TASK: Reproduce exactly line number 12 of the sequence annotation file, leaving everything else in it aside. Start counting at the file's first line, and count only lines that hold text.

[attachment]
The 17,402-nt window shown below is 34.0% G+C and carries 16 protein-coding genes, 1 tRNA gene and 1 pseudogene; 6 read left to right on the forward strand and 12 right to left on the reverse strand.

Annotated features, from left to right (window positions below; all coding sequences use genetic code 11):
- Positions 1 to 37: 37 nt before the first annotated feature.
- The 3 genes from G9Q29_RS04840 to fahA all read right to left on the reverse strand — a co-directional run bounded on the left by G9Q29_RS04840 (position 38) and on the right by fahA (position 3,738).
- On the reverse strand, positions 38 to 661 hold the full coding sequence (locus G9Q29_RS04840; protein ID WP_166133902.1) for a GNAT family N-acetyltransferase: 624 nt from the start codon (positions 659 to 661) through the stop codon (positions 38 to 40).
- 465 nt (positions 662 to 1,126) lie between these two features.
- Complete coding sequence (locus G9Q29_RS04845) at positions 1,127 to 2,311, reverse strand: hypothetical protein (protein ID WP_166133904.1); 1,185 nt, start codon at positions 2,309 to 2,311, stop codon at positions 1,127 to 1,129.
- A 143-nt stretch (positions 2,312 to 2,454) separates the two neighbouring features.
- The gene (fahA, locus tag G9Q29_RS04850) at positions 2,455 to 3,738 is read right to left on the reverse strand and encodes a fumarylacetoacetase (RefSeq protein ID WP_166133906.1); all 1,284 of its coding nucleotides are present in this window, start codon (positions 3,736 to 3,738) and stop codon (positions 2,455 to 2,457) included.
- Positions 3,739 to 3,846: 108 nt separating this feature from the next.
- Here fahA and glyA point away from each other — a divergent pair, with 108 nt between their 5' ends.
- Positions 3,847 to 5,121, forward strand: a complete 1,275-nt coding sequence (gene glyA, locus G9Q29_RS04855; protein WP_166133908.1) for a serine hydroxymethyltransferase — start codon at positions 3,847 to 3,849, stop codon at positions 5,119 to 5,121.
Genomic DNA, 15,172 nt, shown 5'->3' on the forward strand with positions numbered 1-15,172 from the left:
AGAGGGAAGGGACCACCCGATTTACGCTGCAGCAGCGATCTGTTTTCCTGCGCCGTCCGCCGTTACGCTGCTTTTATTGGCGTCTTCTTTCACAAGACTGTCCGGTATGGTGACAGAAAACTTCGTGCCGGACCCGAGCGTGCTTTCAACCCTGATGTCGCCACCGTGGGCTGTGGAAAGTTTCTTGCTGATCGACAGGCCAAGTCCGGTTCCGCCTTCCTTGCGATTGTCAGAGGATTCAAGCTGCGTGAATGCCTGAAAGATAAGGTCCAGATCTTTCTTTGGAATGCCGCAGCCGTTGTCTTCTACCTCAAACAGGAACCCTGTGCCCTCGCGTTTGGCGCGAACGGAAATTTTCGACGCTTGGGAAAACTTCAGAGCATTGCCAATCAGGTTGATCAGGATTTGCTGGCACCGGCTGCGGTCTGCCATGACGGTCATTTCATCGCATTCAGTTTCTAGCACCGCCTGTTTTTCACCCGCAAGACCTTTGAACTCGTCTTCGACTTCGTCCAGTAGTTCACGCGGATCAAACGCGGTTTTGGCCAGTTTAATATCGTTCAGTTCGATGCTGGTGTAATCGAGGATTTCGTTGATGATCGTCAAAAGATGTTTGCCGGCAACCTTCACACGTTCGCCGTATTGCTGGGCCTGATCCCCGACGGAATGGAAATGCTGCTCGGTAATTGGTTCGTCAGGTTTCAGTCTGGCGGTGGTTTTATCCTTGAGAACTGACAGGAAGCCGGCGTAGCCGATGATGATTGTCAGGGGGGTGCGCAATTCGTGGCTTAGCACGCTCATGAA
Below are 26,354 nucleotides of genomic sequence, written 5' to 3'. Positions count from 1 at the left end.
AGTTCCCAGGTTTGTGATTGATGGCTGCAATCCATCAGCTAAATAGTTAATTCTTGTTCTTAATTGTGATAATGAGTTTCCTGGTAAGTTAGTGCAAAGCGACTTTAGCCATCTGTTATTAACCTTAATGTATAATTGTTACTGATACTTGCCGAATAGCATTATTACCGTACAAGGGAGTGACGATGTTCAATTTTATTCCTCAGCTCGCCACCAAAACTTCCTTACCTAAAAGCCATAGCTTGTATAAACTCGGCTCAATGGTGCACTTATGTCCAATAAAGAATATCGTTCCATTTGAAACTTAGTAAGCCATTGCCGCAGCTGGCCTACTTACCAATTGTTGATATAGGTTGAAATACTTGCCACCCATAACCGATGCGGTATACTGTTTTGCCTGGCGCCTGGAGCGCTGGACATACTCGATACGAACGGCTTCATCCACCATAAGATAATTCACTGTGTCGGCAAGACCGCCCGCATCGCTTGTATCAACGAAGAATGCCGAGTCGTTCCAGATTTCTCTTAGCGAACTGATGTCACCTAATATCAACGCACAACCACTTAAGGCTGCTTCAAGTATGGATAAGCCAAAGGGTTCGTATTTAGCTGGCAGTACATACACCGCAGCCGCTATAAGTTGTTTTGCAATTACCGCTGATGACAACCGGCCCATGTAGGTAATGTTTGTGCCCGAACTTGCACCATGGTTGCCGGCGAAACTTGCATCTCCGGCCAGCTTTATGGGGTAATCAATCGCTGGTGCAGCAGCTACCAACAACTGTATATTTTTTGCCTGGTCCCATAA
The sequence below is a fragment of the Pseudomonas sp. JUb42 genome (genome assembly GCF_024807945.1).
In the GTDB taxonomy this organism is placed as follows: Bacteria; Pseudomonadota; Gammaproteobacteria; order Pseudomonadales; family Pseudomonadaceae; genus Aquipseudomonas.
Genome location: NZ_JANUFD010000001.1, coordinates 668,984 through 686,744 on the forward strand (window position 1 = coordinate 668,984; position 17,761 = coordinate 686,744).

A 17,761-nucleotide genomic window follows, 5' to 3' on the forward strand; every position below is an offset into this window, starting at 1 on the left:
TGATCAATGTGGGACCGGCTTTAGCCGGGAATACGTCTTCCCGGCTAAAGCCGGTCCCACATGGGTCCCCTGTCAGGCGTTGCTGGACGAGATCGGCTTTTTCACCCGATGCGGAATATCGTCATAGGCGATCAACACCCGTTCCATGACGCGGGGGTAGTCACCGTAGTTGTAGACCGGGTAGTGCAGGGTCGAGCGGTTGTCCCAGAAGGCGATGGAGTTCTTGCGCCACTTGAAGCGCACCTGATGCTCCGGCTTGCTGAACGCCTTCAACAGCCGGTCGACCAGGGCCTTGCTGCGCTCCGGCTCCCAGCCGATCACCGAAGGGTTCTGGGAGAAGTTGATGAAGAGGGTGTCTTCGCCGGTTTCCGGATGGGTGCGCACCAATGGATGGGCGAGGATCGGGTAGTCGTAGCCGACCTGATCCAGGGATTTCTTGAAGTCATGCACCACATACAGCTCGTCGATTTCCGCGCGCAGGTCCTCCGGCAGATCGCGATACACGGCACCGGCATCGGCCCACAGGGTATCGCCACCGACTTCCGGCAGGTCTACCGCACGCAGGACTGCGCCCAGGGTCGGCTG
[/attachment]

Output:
- Positions 3,847 to 5,121, forward strand: a complete 1,275-nt coding sequence (gene glyA, locus G9Q29_RS04855; protein WP_166133908.1) for a serine hydroxymethyltransferase — start codon at positions 3,847 to 3,849, stop codon at positions 5,119 to 5,121.